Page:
"Secular" was first used in the Middle Ages to mean things and people not belonging to the church—as Webster's puts it, "not overtly or specifically religious; not ecclesiastical or clerical." This remains its best and most important meaning. In this great experiment that is American democracy, "secular" is the only word we have to describe the idea, handed down by the Founders, that our leaders do not belong to God, they belong to us.In this sense, we're all secularists now.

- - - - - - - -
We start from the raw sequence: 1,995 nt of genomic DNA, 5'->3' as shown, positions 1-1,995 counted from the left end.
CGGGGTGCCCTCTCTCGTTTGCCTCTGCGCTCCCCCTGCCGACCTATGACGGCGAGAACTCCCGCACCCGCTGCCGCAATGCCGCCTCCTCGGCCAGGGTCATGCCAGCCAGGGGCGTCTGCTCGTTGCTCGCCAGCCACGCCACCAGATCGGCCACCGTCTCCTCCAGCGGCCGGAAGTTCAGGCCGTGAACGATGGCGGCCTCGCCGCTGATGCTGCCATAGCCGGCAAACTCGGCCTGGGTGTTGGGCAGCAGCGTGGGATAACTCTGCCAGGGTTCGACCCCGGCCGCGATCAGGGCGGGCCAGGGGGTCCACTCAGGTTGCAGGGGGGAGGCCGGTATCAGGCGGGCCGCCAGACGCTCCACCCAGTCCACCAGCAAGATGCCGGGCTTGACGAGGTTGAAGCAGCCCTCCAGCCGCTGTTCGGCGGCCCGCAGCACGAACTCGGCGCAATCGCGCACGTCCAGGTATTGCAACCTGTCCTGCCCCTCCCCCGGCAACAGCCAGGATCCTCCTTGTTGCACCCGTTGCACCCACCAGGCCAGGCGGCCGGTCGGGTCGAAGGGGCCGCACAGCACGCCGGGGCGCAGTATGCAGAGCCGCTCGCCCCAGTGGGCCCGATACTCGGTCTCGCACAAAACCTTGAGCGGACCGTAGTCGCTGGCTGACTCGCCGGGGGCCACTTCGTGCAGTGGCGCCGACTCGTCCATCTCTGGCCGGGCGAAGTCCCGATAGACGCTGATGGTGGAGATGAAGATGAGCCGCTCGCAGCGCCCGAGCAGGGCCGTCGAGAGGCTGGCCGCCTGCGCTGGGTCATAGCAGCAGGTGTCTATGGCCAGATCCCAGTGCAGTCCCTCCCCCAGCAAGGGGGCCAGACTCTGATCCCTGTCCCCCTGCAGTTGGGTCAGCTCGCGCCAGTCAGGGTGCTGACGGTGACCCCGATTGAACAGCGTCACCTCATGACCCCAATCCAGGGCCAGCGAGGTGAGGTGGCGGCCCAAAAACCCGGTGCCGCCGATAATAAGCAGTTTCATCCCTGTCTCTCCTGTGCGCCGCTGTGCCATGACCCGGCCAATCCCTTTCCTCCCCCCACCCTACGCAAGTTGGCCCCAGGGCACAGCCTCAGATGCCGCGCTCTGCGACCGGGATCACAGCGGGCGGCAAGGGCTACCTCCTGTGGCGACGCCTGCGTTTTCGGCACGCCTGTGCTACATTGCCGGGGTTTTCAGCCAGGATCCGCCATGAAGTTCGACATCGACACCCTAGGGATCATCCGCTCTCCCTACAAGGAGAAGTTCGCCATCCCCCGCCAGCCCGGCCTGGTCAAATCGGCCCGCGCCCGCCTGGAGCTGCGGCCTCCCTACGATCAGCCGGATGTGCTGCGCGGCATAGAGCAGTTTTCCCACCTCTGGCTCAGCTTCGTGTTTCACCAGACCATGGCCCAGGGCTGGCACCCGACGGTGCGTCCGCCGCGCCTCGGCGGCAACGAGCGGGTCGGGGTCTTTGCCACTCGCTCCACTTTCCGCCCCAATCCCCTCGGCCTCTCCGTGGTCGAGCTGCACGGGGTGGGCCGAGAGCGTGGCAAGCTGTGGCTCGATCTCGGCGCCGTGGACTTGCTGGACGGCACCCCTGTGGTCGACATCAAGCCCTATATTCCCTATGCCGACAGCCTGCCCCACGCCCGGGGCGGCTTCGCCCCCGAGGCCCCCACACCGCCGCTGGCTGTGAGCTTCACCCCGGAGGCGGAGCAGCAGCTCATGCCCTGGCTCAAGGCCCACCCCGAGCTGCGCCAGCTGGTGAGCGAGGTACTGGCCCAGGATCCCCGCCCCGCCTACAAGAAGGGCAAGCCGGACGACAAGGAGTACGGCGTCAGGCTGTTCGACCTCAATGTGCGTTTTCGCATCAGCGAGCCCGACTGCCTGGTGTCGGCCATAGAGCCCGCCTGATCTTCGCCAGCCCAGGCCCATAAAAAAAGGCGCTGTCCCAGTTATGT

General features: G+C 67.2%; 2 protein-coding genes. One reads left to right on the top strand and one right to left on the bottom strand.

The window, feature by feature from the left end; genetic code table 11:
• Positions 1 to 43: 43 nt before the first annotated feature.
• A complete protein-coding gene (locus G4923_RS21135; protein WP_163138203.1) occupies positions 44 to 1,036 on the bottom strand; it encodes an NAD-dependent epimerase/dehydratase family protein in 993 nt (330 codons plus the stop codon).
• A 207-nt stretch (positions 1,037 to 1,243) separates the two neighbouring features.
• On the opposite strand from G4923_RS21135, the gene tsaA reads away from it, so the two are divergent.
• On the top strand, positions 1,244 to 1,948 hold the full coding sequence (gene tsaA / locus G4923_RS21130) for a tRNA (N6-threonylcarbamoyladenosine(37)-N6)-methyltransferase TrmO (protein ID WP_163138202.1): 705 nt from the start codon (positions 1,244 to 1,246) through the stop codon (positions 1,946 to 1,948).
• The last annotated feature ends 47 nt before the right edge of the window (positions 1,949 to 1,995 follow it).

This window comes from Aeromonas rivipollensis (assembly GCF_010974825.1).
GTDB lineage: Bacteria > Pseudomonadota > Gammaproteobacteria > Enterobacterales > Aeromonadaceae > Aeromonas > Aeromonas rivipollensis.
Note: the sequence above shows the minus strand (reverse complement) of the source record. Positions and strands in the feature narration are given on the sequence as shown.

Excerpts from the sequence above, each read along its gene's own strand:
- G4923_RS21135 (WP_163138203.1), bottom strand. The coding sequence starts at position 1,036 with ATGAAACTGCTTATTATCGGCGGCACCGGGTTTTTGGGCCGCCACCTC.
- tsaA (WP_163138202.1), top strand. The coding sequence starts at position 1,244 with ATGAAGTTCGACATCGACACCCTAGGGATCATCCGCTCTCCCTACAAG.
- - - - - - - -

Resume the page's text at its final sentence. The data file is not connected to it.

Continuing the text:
18 February 2008
Is "secularism" going mainstream?
This week's Newsweek includes a right-on column by religion editor Lisa Miller defending the term "secularism" against its critics (among whom she includes Harvard's humanist chaplain, Greg Epstein--but see here). Miller contrasts secularism with nontheism and underscores its positive meaning: